Sucking Carbon Out of the Air: Not Ready for Prime Time

If we don't cut back on carbon emissions, there's a Plan B to stave off climate change. Known as geoengineering, it would use a variety of technologies to do one of two things: reduce the amount of sunlight reaching Earth's surface, or pull excess carbon dioxide (CO2), which is a key global warming agent, from the air. A number of labs and companies are working on the latter, known generically as Direct Air Capture, or DAC, and they've gotten a fair amount of attention for the concept. 

Credit: istockphoto.

But an exhaustive new report from the American Physical Society, a two-year project carried out by 13 scientists and engineers from the academic world, industry, and government, suggests that DAC won't play much of a role in dealing with the planet's carbon problem for decades, at least. “Our report doesn't slam the door on these technologies,” says lead author Robert Socolow, a professor of Mechanical and Aerospace Engineering at Princeton and co-director of the Carbon Mitigation Initiative, a collaboration between the Princeton Environmental Institute and oil-giant BP

What Socolow and his co-authors do say is that it's much more efficient to prevent CO2 from entering the atmosphere in the first place — either by switching away from fossil fuels like coal and natural gas in favor of low-carbon energy sources, such as wind, solar and the usual gang of suspects, or by scrubbing CO2 from emissions sources. The CO2 coming out of a coal plant's smokestack, for example, is 300 times more concentrated than what's floating around in the atmosphere generally. That being the case, the report estimates that it would cost upward of seven times more to capture the CO2 after it has escaped into the air than it would to trap it before it leaves the smokestack. (In either case, the CO2 has to go somewhere. One leading idea is to liquefy it and pump it deep underground. Another is to turn the CO2 back into hydrocarbon fuel.)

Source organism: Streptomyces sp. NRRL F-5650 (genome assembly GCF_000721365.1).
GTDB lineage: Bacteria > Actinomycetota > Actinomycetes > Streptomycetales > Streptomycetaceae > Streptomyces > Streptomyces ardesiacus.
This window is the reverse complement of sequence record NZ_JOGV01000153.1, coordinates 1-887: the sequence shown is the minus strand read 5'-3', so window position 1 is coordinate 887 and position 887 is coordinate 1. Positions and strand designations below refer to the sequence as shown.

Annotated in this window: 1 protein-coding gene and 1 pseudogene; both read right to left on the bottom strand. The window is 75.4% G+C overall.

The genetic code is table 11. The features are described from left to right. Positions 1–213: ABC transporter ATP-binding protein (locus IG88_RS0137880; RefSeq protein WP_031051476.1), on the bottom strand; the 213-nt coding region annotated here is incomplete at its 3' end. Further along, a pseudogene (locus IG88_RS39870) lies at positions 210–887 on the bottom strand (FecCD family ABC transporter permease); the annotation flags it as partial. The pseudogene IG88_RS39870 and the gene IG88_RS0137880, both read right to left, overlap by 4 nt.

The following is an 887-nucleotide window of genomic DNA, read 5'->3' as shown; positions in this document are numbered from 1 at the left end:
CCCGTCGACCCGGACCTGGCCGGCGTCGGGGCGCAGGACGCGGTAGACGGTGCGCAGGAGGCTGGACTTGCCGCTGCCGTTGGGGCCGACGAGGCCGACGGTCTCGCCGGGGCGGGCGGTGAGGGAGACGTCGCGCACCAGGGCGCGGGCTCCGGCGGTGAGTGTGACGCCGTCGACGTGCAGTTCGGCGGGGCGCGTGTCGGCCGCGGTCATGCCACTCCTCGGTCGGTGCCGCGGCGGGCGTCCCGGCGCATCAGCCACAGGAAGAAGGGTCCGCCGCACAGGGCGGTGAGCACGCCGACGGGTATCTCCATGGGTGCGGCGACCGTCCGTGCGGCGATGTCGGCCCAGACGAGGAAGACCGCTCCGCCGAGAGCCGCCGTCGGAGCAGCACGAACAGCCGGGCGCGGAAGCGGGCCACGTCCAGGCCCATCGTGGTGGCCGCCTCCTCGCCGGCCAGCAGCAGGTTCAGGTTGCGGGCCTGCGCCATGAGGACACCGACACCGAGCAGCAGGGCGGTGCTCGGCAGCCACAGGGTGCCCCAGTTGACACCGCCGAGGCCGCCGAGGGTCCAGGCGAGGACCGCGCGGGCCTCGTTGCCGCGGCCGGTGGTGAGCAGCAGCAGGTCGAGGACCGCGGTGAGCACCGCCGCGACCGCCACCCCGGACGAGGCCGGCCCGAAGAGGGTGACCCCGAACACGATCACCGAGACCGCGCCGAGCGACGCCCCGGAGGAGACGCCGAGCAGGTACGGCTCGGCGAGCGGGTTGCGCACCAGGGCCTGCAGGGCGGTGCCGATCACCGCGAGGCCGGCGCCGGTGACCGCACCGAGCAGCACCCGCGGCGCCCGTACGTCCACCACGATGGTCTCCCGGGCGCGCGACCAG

This calculus would change, of course, if the technology for sucking carbon out of the air became a lot less expensive — something its proponents argue is pretty much inevitable, given that it's still in the experimental stage. And while the need to prevent emissions is currently more urgent, DAC technology might become a priority if and when our emissions are reduced significantly. By the time that could realistically happen, there would be much more CO2 in the atmosphere than there is today, and way more than there was before the industrial revolution. Once excess CO2 gets into the atmosphere, it takes a very long time for natural processes to remove it.

At that point, DAC could be the only reasonable way to draw down the excess CO2 and dial back the effects of climate change. But it would take a while. The report's authors calculated that under any reasonable scenario, air capture could draw down CO2 levels by 50 parts per million (ppm) over a century of operation. To put that into perspective, currently there is about 393 ppm of CO2 in the atmosphere, and that number is projected to rise to at least 450 ppm by the end of the century. Their calculation was very much oversimplified, but even so, at that rate, even if we stopped adding CO2 to the air immediately and deployed DAC devices all over the world tomorrow — neither of which is remotely possible — it would still take more than 200 years to return the atmospheric concentration of CO2 to pre-industrial levels. 

Still, says Socolow, “direct air capture could certainly play a role down the road. It's an interesting approach; maybe it's not promising now, but I think it will produce lots of ideas.”